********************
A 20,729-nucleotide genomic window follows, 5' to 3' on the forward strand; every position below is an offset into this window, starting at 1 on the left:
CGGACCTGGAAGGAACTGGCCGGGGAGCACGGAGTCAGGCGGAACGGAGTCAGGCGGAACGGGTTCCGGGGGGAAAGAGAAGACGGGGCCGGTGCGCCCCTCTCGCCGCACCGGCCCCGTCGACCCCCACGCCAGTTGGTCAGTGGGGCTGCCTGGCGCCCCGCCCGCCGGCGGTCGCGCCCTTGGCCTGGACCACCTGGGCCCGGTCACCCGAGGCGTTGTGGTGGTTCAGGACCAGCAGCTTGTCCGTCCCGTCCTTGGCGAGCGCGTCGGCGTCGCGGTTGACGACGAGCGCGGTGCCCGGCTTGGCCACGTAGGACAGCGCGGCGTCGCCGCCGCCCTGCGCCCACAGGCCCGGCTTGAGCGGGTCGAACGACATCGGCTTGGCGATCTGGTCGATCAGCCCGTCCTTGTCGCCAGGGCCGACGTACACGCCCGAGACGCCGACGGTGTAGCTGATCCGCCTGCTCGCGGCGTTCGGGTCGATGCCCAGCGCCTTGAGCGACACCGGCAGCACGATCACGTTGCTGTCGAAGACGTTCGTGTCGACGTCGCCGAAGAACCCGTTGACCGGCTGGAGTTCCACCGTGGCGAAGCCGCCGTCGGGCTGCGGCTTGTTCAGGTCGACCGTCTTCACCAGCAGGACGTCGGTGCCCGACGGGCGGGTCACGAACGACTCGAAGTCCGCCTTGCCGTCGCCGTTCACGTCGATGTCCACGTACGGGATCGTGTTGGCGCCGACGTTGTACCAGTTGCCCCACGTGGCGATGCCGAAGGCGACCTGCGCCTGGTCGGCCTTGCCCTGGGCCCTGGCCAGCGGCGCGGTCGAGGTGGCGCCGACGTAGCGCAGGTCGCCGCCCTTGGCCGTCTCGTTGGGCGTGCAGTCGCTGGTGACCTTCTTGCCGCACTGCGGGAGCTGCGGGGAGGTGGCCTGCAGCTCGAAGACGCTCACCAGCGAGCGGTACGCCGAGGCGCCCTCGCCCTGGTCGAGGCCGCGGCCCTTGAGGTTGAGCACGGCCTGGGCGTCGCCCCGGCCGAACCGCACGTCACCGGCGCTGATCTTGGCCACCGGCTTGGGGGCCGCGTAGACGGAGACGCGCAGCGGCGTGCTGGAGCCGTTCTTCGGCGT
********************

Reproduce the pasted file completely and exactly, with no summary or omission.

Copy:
A 20,729-nucleotide genomic window follows, 5' to 3' on the forward strand; every position below is an offset into this window, starting at 1 on the left:
CGGACCTGGAAGGAACTGGCCGGGGAGCACGGAGTCAGGCGGAACGGAGTCAGGCGGAACGGGTTCCGGGGGGAAAGAGAAGACGGGGCCGGTGCGCCCCTCTCGCCGCACCGGCCCCGTCGACCCCCACGCCAGTTGGTCAGTGGGGCTGCCTGGCGCCCCGCCCGCCGGCGGTCGCGCCCTTGGCCTGGACCACCTGGGCCCGGTCACCCGAGGCGTTGTGGTGGTTCAGGACCAGCAGCTTGTCCGTCCCGTCCTTGGCGAGCGCGTCGGCGTCGCGGTTGACGACGAGCGCGGTGCCCGGCTTGGCCACGTAGGACAGCGCGGCGTCGCCGCCGCCCTGCGCCCACAGGCCCGGCTTGAGCGGGTCGAACGACATCGGCTTGGCGATCTGGTCGATCAGCCCGTCCTTGTCGCCAGGGCCGACGTACACGCCCGAGACGCCGACGGTGTAGCTGATCCGCCTGCTCGCGGCGTTCGGGTCGATGCCCAGCGCCTTGAGCGACACCGGCAGCACGATCACGTTGCTGTCGAAGACGTTCGTGTCGACGTCGCCGAAGAACCCGTTGACCGGCTGGAGTTCCACCGTGGCGAAGCCGCCGTCGGGCTGCGGCTTGTTCAGGTCGACCGTCTTCACCAGCAGGACGTCGGTGCCCGACGGGCGGGTCACGAACGACTCGAAGTCCGCCTTGCCGTCGCCGTTCACGTCGATGTCCACGTACGGGATCGTGTTGGCGCCGACGTTGTACCAGTTGCCCCACGTGGCGATGCCGAAGGCGACCTGCGCCTGGTCGGCCTTGCCCTGGGCCCTGGCCAGCGGCGCGGTCGAGGTGGCGCCGACGTAGCGCAGGTCGCCGCCCTTGGCCGTCTCGTTGGGCGTGCAGTCGCTGGTGACCTTCTTGCCGCACTGCGGGAGCTGCGGGGAGGTGGCCTGCAGCTCGAAGACGCTCACCAGCGAGCGGTACGCCGAGGCGCCCTCGCCCTGGTCGAGGCCGCGGCCCTTGAGGTTGAGCACGGCCTGGGCGTCGCCCCGGCCGAACCGCACGTCACCGGCGCTGATCTTGGCCACCGGCTTGGGGGCCGCGTAGACGGAGACGCGCAGCGGCGTGCTGGAGCCGTTCTTCGGCGT